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Gene-silencing antisense oligomers inhibit Acinetobacter growth in vitro and in vivo Public Deposited

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https://ir.library.oregonstate.edu/concern/articles/0v8385389

This article is published by Oxford University Press on behalf of the Infectious Diseases Society of America. This is a pre-copy-editing, author-produced PDF of an article accepted for publication in the Journal of Infectious Diseases following peer review. The definitive publisher-authenticated version, Geller, B. L., Marshall-Batty, K., Schnell, F. J., McKnight, M. M., Iversen, P. L., & Greenberg, D. E. (2013). Gene-Silencing Antisense Oligomers Inhibit Acinetobacter Growth In Vitro and In Vivo. Journal of Infectious Diseases, 208(10), 1553-1560. doi:10.1093/infdis/jit460, is available online at:  http://jid.oxfordjournals.org/content/208/10/1553.full.pdf?keytype=ref&ijkey=qepbqtxt5pt.

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  • Background: Peptide-conjugated phosphorodiamidate morpholino oligomers (PPMOs) are synthetic DNA/RNA analogs that silence expression of specific genes. We studied whether PPMOs targeted to essential genes in Acinetobacter lwoffii and A. baumannii are active in vitro and in vivo. Methods: PPMOs were evaluated in vitro using MIC and viability assays, and in vivo using murine pulmonary infection models with intranasal PPMO treatment. Results: MICs of PPMOs ranged from 0.1 and 64 μM (~0.6 to 38 μg/ml). The most effective PPMO tested was (RXR)₄-AcpP, which is targeted to acpP. (RXR)₄-AcpP reduced viability of A. lwoffii and A. baumannii by > 10³ cfu/ml at 5 to 8 x MIC. Mice treated with 0.25 mg/kg or more of (RXR)₄-AcpP survived longer and had less inflammation and bacterial lung burden than mice treated with a scrambled-sequence PPMO or PBS. Treatment could be delayed after infection and still increase survival. Conclusions: PPMOs targeted to essential genes of A. lwoffii and A. baumannii were bactericidal and had MICs in a clinically relevant range. (RXR)₄-AcpP increased survival of mice infected with A. lwoffii or A. baumannii, even when initial treatment was delayed after infection. PPMOs could be a viable therapeutic approach in dealing with multidrug resistant Acinetobacter species.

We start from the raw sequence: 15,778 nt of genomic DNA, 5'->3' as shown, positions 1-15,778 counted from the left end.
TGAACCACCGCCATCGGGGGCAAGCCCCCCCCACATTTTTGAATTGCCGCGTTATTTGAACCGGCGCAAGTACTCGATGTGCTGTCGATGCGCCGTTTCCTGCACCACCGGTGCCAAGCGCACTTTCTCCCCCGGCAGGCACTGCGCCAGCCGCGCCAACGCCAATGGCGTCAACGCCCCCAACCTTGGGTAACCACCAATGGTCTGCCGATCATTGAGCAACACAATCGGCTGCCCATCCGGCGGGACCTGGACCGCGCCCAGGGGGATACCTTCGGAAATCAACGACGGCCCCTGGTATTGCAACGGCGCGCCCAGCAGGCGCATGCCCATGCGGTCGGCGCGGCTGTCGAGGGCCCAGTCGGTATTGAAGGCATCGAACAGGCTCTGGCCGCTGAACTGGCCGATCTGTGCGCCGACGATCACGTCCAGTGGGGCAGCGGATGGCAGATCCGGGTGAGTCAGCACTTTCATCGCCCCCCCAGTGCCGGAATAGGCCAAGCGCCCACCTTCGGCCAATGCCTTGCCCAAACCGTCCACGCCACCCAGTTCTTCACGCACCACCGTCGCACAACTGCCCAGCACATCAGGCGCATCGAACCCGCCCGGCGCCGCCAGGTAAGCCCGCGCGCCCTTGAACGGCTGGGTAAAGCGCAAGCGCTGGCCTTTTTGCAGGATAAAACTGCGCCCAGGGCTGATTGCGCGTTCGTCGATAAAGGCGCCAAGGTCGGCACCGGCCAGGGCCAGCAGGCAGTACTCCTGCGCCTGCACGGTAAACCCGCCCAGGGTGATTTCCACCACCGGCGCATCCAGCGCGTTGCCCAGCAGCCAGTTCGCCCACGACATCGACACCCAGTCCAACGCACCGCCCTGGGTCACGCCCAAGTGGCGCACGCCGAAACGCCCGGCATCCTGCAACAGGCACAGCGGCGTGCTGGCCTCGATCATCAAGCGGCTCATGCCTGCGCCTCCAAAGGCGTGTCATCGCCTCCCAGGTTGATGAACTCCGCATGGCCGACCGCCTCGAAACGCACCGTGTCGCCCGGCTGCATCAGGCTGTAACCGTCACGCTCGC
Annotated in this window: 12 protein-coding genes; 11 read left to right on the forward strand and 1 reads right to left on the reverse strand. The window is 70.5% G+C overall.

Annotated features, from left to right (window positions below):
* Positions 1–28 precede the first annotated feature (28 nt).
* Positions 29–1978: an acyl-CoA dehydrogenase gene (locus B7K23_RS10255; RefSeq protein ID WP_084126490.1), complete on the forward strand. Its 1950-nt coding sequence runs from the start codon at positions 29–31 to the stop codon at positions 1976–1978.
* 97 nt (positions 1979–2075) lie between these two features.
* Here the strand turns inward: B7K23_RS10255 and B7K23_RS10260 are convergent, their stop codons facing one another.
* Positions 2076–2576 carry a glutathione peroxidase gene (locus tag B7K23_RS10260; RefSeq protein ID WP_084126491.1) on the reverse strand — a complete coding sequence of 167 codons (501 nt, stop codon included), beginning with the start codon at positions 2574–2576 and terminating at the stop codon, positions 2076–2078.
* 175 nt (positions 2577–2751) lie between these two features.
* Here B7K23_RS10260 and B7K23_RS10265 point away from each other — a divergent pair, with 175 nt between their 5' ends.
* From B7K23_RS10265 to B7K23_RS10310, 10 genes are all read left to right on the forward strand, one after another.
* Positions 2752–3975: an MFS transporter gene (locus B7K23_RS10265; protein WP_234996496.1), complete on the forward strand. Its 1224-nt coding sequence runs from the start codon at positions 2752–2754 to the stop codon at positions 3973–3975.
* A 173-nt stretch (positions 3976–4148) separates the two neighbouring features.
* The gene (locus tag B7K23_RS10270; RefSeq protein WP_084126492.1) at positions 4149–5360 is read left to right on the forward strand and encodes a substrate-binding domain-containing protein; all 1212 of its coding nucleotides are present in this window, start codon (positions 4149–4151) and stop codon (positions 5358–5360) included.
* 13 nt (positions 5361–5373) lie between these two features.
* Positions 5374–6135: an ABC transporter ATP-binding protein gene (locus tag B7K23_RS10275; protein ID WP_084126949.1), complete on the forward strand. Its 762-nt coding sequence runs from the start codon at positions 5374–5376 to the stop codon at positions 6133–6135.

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  • Geller, B. L., Marshall-Batty, K., Schnell, F. J., McKnight, M. M., Iversen, P. L., & Greenberg, D. E. (2013). Gene-Silencing Antisense Oligomers Inhibit Acinetobacter Growth In Vitro and In Vivo. Journal of Infectious Diseases, 208(10), 1553-1560. doi:10.1093/infdis/jit460
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  • 208
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  • 10
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  • This work was supported by Sarepta (formerly AVI BioPharma), grants from the N. L. Tartar fund (to BLG), and the National Institutes of Health (AI098724, DEG, PI), and institutional funding from University of Texas Southwestern Medical Center (to DEG).
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